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My use case is this, I want to call out to a webservice and if I am behind a proxy server that requires authentication I want to just use the default credentials...

  WebRequest.DefaultWebProxy.Credentials = CredentialCache.DefaultCredentials;

Otherwise I'll just simply make the call, It would be very nice to determine if the auth is required up front, rather than handle the exception after I attempt to make the call.

Ideas?

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Just out of curiosity, if you're only using the default credentials, what would be the downside to applying these credentials all the time, even when they're not needed? –  BFree Jan 29 '09 at 3:53
    
actually I haven't tried with default credentials, only with specific credentials, same class though (DefaultWebProxy) and that threw an exception, but good call, I'll try it with the default creds when I get home from work (I expect it to throw the same exception though) –  Tim Jarvis Jan 29 '09 at 4:15

6 Answers 6

up vote 4 down vote accepted

System.Net.WebProxy has a property called UseDefaultCredentials that may be what you want (but I have to admit a bit of ignorance here). The link to the relevant documentation is here.

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I think that this would probably work as well, in fact is basically the same thing as the above. Thanks. –  Tim Jarvis Jan 29 '09 at 6:06

It was only after I had first deployed my app that I realised some users were behind firewalls... off to work to test it. Rather than do a test for a '407 authentication required' I just do the same Proxy setup whether it might be needed or not...

System.Net.HttpWebRequest req = (System.Net.HttpWebRequest)System.Net.WebRequest.Create(uri.AbsoluteUri);
//HACK: add proxy
IWebProxy proxy = WebRequest.GetSystemWebProxy();
proxy.Credentials = System.Net.CredentialCache.DefaultCredentials;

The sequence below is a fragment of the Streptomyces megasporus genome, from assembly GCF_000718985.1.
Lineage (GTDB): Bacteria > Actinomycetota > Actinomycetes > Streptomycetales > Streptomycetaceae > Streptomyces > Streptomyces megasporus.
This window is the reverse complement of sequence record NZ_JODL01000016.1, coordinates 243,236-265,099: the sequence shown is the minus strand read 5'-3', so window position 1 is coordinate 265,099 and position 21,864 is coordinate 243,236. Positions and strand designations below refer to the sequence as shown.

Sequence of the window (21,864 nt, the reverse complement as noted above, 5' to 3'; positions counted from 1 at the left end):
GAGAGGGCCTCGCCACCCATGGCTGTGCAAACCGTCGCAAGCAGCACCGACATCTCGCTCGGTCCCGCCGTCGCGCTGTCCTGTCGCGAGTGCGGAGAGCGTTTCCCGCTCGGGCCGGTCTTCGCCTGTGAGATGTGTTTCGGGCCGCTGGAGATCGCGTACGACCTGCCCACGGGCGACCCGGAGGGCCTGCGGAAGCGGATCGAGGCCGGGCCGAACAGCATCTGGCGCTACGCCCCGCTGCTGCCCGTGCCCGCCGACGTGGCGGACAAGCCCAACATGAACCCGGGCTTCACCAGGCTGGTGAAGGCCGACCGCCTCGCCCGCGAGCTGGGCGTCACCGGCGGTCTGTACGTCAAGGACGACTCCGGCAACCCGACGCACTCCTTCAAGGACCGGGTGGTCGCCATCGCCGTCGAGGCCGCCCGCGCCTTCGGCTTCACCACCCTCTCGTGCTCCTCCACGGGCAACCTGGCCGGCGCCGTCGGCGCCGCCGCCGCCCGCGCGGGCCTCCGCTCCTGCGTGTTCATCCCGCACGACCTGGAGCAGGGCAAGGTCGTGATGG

req.Proxy = proxy;
req.PreAuthenticate = true;
//HACK: end add proxy
req.AllowAutoRedirect = true;
req.MaximumAutomaticRedirections = 3;
req.UserAgent = "Mozilla/6.0 (MSIE 6.0; Windows NT 5.1; DeepZoomPublisher.com)";
req.KeepAlive = true;
req.Timeout = 3 * 1000; // 3 seconds

I'm not sure what the relative advantages/disadvantages are (try{}catch{} without proxy first, versus just using the above), but this code now seems to work for me both at work (authenticating proxy) and at home (none).

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I don't think the PreAuthenticate flag here is specifically required, this only causes the request to authenticate immediately after the first request to the web server if credentials are set –  Willem D'haeseleer Apr 29 '13 at 6:34

Actually, seems that this isn't an issue after all, Previously I was setting the auth like so...

  WebProxy proxy = new WebProxy(@"http://<myProxyAddress>:8080");
  proxy.Credentials = new NetworkCredential(<myUSerName>, <myPassword>, <myDomain>);
  WebRequest.DefaultWebProxy = proxy;

This would be fine for when I was behind the proxy but throw an error when there was no proxy, so of course I expected the same error above as I was still just setting the same credentials, but you know what they say about assuming things....in fact there is no error at all with setting the default creds, all is sweet.

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It looks like if you leave the Proxy stuff alone, .NET should just use the IE proxy settings, which seems like the most "correct" way of dealing with proxies...

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1  
no you can't just ignore it, that definitly causes an exception. –  Tim Jarvis Jan 29 '09 at 6:08
    
I've just tried this and found no problems. I think this is a valid approach. –  Nick Randell Oct 8 '09 at 13:30
1  
This doesn't work if the proxy requires an authentication –  Thomas Levesque Mar 11 '13 at 13:01

If you want to check for the Proxy settings in IE, you could also peek into the registry: check the HKEY_CURRENT_USER\Software\Microsoft\Windows\CurrentVersion\Internet Settings branch of the registry tree - lots of options and settings there. Most notably: ProxyEnable (a DWORD, 0 = no proxy, 1 = proxy enabled).

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I strongly urge you to try this answer to a similar question (not: not the accepted answer). No code changes, just a line in your app.config file.

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